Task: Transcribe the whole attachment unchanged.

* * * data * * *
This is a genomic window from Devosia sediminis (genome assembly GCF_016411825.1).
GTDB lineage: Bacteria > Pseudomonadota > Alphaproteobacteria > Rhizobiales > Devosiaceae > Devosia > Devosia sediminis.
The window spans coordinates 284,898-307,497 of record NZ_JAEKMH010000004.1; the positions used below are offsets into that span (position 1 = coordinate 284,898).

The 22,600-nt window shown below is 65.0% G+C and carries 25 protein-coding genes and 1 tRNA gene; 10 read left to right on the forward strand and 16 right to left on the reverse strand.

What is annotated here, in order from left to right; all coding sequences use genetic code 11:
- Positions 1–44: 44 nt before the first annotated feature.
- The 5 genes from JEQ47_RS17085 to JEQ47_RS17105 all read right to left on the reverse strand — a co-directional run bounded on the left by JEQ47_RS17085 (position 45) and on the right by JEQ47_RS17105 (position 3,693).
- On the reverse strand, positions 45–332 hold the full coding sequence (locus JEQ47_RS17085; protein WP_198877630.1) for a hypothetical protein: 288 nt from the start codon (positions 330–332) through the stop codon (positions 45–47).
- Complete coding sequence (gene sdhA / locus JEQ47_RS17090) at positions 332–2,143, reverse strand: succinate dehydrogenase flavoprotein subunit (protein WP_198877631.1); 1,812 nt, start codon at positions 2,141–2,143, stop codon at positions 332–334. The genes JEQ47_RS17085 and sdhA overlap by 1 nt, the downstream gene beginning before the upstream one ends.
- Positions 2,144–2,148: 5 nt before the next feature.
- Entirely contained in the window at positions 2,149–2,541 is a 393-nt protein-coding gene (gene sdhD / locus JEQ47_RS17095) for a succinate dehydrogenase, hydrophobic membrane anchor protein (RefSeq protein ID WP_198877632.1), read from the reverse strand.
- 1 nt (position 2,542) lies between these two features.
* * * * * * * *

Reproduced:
This is a genomic window from Devosia sediminis (genome assembly GCF_016411825.1).
GTDB lineage: Bacteria > Pseudomonadota > Alphaproteobacteria > Rhizobiales > Devosiaceae > Devosia > Devosia sediminis.
The window spans coordinates 284,898-307,497 of record NZ_JAEKMH010000004.1; the positions used below are offsets into that span (position 1 = coordinate 284,898).

The 22,600-nt window shown below is 65.0% G+C and carries 25 protein-coding genes and 1 tRNA gene; 10 read left to right on the forward strand and 16 right to left on the reverse strand.

What is annotated here, in order from left to right; all coding sequences use genetic code 11:
- Positions 1–44: 44 nt before the first annotated feature.
- The 5 genes from JEQ47_RS17085 to JEQ47_RS17105 all read right to left on the reverse strand — a co-directional run bounded on the left by JEQ47_RS17085 (position 45) and on the right by JEQ47_RS17105 (position 3,693).
- On the reverse strand, positions 45–332 hold the full coding sequence (locus JEQ47_RS17085; protein WP_198877630.1) for a hypothetical protein: 288 nt from the start codon (positions 330–332) through the stop codon (positions 45–47).
- Complete coding sequence (gene sdhA / locus JEQ47_RS17090) at positions 332–2,143, reverse strand: succinate dehydrogenase flavoprotein subunit (protein WP_198877631.1); 1,812 nt, start codon at positions 2,141–2,143, stop codon at positions 332–334. The genes JEQ47_RS17085 and sdhA overlap by 1 nt, the downstream gene beginning before the upstream one ends.
- Positions 2,144–2,148: 5 nt before the next feature.
- Entirely contained in the window at positions 2,149–2,541 is a 393-nt protein-coding gene (gene sdhD / locus JEQ47_RS17095) for a succinate dehydrogenase, hydrophobic membrane anchor protein (RefSeq protein ID WP_198877632.1), read from the reverse strand.
- 1 nt (position 2,542) lies between these two features.